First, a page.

Despite a slightly more aggressive riding position than on the previous model, the relationship between the seat, pegs, and bars is just about perfect for average sized riders. A relatively comfortable seat sits at a claimed 32.9 inches and is covered in a plush-feeling Alcantara-like material. Wind protection from the mini-fairing is quite good and keeps the airflow smooth over the rider’s helmet and upper body.

A 4.2-inch color TFT display was all-new for 2022.

A 4.2-inch color TFT display was all-new for 2022. (Joseph Agustin/)

Electronics

The new Accelerator Position Sensor Grip and full ride-by-wire throttle in concert with the six-axis IMU open the door to a whole list of electronic rider aids. The inertial measurement unit is the latest generation, both lighter and smaller, and provides lean-sensitive traction control and ABS, Slide Control (SCS), front wheel Lift Control System (LIF), Engine Brake Management (EBM), and cruise control, and a programmable top-speed limiter called the Yamaha Variable Speed Limiter (YVSL). The MT-10 also comes equipped with an up-and-down quickshifter and full LED lighting.

A most welcome addition is the new R1-derived 4.2-inch full-color TFT display, a much improved screen for navigating through menus to customize ride modes and access other functions.

Warranty and Maintenance Coverage

The MT-10 comes with a one-year factory limited warranty.

A capable chassis and exciting engine character combine to make the MT-10 a lot of fun to ride in the twisties.

A capable chassis and exciting engine character combine to make the MT-10 a lot of fun to ride in the twisties. (Joseph Agustin/)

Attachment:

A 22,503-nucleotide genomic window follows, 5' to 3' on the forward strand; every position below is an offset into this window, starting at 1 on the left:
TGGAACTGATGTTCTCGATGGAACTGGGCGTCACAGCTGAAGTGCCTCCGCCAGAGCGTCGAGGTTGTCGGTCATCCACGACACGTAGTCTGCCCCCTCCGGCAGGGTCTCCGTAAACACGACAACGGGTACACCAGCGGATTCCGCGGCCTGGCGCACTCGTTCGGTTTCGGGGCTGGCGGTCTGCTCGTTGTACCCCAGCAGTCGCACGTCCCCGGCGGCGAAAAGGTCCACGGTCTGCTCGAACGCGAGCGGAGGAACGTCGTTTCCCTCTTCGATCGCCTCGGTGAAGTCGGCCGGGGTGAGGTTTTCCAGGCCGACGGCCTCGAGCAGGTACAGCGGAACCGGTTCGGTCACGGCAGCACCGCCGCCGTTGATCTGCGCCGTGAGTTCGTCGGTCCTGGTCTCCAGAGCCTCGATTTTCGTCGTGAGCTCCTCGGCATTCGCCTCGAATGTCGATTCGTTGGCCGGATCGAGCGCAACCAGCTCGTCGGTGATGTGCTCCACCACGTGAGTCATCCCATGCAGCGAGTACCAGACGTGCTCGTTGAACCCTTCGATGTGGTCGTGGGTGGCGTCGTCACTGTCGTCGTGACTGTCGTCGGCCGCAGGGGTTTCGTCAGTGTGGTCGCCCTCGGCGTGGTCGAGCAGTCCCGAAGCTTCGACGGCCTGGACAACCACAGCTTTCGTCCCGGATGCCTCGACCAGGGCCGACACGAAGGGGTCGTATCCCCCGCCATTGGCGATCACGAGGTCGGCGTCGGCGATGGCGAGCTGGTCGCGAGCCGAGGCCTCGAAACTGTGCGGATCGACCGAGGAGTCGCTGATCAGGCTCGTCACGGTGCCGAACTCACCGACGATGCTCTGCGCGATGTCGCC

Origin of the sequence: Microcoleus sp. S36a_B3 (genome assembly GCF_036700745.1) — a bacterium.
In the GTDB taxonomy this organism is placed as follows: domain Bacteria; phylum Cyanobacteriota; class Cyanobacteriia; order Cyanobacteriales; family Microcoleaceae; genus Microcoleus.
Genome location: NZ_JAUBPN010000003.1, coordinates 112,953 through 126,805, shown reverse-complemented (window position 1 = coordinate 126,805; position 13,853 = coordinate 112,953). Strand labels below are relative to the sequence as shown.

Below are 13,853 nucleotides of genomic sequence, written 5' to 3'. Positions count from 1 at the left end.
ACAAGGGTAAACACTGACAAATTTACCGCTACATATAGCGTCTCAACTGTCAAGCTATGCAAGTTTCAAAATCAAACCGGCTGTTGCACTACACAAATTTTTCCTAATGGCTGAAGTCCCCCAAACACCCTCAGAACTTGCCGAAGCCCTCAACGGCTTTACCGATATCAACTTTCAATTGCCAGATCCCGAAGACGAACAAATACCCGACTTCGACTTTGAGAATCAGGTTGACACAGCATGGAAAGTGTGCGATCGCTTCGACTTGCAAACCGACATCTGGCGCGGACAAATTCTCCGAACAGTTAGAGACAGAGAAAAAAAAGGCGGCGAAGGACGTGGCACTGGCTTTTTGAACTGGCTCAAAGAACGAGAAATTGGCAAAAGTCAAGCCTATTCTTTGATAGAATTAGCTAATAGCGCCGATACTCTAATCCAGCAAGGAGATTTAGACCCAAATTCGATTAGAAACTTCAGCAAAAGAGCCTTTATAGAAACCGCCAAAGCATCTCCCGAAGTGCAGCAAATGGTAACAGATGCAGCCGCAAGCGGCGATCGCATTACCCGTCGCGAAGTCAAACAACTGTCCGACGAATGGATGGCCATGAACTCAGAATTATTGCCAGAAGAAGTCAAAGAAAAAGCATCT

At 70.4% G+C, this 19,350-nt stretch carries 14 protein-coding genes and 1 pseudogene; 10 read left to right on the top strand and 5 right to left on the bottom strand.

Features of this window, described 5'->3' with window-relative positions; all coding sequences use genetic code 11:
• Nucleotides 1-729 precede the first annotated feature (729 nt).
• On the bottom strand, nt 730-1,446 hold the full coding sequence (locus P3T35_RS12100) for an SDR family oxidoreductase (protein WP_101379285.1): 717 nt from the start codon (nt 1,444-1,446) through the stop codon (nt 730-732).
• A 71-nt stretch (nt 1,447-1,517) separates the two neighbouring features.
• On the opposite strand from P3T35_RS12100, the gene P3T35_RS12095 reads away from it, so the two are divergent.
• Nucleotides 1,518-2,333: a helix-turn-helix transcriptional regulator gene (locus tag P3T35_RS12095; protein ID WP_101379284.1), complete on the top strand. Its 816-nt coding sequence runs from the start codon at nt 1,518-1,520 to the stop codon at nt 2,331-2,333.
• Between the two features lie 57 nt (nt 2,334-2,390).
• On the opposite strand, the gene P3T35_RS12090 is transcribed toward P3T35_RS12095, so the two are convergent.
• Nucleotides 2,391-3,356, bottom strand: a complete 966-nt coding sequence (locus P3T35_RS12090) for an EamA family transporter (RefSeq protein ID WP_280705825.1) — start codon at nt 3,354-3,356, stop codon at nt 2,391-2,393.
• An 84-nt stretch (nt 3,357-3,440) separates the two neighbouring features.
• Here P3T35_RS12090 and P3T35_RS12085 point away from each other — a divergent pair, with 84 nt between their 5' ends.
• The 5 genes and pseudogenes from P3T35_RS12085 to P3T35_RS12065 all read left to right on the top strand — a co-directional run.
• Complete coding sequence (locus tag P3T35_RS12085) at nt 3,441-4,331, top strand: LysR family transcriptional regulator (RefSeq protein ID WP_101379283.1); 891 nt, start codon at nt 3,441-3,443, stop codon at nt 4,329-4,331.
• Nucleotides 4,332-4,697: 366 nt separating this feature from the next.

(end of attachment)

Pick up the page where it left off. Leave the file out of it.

Quality

We’ve yet to spend extended time with the MT-10. However, Cycle World’s initial impressions with fit, finish, and paint quality were all positive.

2022 Yamaha MT-10/MT-10 SP Specifications

MSRP: $13,999 / $16,899 (SP)
Engine: DOHC, liquid-cooled inline-four; 16 valves
Displacement: 998cc
Bore x Stroke: 79.0 x 50.9mm
Compression Ratio: 12.0:1
Transmission/Final Drive: 6-speed/chain
Fuel System: Electronic fuel injection w/ YCC-T
Clutch: Wet, multiplate w/ assist and slipper functions
Engine Management/Ignition: Electronic
Frame: Deltabox aluminum frame
Front Suspension: 43mm KYB inverted fork, fully adjustable; 4.7 in. travel / 43mm Öhlins electronically controlled suspension, fully adjustable; 4.7 in. travel (SP)
Rear Suspension: KYB piggyback shock, fully adjustable; 4.7 in. travel / Öhlins electronically controlled suspension, fully adjustable; 4.7 in. travel
Front Brake: Radial-mount 4-piston calipers, dual 320mm discs, Brembo master cylinder w/ ABS
Rear Brake: 2-piston caliper, 220mm disc w/ ABS
Wheels, Front/Rear: Five-spoke cast-aluminum
Tires, Front/Rear: Bridgestone Battlax Hypersport S22; 120/70-17 / 190/55-17
Rake/Trail: 24.0°/4.0 in.
Wheelbase: 55.3 in.
Ground Clearance: 5.3 in.
Seat Height: 32.9 in.
Fuel Capacity: 4.5 gal.
Claimed Wet Weight: 467 lb. / 472 lb. (SP)
Contact: yamahamotorsports.com